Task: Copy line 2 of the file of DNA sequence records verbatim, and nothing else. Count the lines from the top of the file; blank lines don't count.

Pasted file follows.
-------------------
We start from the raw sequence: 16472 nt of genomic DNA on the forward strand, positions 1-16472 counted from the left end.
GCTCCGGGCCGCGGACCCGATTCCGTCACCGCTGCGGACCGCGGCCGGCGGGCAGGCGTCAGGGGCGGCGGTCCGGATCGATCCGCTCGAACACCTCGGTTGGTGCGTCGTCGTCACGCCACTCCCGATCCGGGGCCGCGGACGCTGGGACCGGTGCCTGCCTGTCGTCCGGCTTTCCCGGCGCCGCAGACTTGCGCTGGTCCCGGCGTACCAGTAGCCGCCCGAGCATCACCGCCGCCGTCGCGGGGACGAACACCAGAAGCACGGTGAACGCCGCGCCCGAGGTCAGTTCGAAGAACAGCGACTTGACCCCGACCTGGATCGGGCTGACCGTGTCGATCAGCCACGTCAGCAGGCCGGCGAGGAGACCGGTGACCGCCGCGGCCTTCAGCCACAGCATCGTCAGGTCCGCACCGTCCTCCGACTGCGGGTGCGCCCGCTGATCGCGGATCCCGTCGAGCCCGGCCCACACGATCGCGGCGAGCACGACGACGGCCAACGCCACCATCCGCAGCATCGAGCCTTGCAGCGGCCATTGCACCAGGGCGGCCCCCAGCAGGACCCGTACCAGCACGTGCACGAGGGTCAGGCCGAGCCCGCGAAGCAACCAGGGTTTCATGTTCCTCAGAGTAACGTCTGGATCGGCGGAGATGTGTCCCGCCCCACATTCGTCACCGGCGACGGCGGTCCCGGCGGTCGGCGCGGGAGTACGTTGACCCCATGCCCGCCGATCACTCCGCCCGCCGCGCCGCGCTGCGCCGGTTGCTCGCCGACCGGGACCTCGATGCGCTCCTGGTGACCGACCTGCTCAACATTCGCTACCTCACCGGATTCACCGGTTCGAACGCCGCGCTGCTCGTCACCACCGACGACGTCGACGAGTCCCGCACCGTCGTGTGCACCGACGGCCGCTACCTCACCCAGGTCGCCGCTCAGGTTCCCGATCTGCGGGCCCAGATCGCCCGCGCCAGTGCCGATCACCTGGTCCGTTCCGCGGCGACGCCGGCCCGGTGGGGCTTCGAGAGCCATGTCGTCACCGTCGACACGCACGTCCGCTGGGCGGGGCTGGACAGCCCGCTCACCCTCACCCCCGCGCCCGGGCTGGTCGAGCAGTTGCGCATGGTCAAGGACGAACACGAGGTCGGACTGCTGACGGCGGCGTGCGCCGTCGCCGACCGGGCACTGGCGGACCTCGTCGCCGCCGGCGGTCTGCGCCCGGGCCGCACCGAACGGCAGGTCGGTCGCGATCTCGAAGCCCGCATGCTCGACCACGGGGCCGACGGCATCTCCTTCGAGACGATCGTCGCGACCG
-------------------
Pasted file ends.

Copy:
GCTCCGGGCCGCGGACCCGATTCCGTCACCGCTGCGGACCGCGGCCGGCGGGCAGGCGTCAGGGGCGGCGGTCCGGATCGATCCGCTCGAACACCTCGGTTGGTGCGTCGTCGTCACGCCACTCCCGATCCGGGGCCGCGGACGCTGGGACCGGTGCCTGCCTGTCGTCCGGCTTTCCCGGCGCCGCAGACTTGCGCTGGTCCCGGCGTACCAGTAGCCGCCCGAGCATCACCGCCGCCGTCGCGGGGACGAACACCAGAAGCACGGTGAACGCCGCGCCCGAGGTCAGTTCGAAGAACAGCGACTTGACCCCGACCTGGATCGGGCTGACCGTGTCGATCAGCCACGTCAGCAGGCCGGCGAGGAGACCGGTGACCGCCGCGGCCTTCAGCCACAGCATCGTCAGGTCCGCACCGTCCTCCGACTGCGGGTGCGCCCGCTGATCGCGGATCCCGTCGAGCCCGGCCCACACGATCGCGGCGAGCACGACGACGGCCAACGCCACCATCCGCAGCATCGAGCCTTGCAGCGGCCATTGCACCAGGGCGGCCCCCAGCAGGACCCGTACCAGCACGTGCACGAGGGTCAGGCCGAGCCCGCGAAGCAACCAGGGTTTCATGTTCCTCAGAGTAACGTCTGGATCGGCGGAGATGTGTCCCGCCCCACATTCGTCACCGGCGACGGCGGTCCCGGCGGTCGGCGCGGGAGTACGTTGACCCCATGCCCGCCGATCACTCCGCCCGCCGCGCCGCGCTGCGCCGGTTGCTCGCCGACCGGGACCTCGATGCGCTCCTGGTGACCGACCTGCTCAACATTCGCTACCTCACCGGATTCACCGGTTCGAACGCCGCGCTGCTCGTCACCACCGACGACGTCGACGAGTCCCGCACCGTCGTGTGCACCGACGGCCGCTACCTCACCCAGGTCGCCGCTCAGGTTCCCGATCTGCGGGCCCAGATCGCCCGCGCCAGTGCCGATCACCTGGTCCGTTCCGCGGCGACGCCGGCCCGGTGGGGCTTCGAGAGCCATGTCGTCACCGTCGACACGCACGTCCGCTGGGCGGGGCTGGACAGCCCGCTCACCCTCACCCCCGCGCCCGGGCTGGTCGAGCAGTTGCGCATGGTCAAGGACGAACACGAGGTCGGACTGCTGACGGCGGCGTGCGCCGTCGCCGACCGGGCACTGGCGGACCTCGTCGCCGCCGGCGGTCTGCGCCCGGGCCGCACCGAACGGCAGGTCGGTCGCGATCTCGAAGCCCGCATGCTCGACCACGGGGCCGACGGCATCTCCTTCGAGACGATCGTCGCGACCG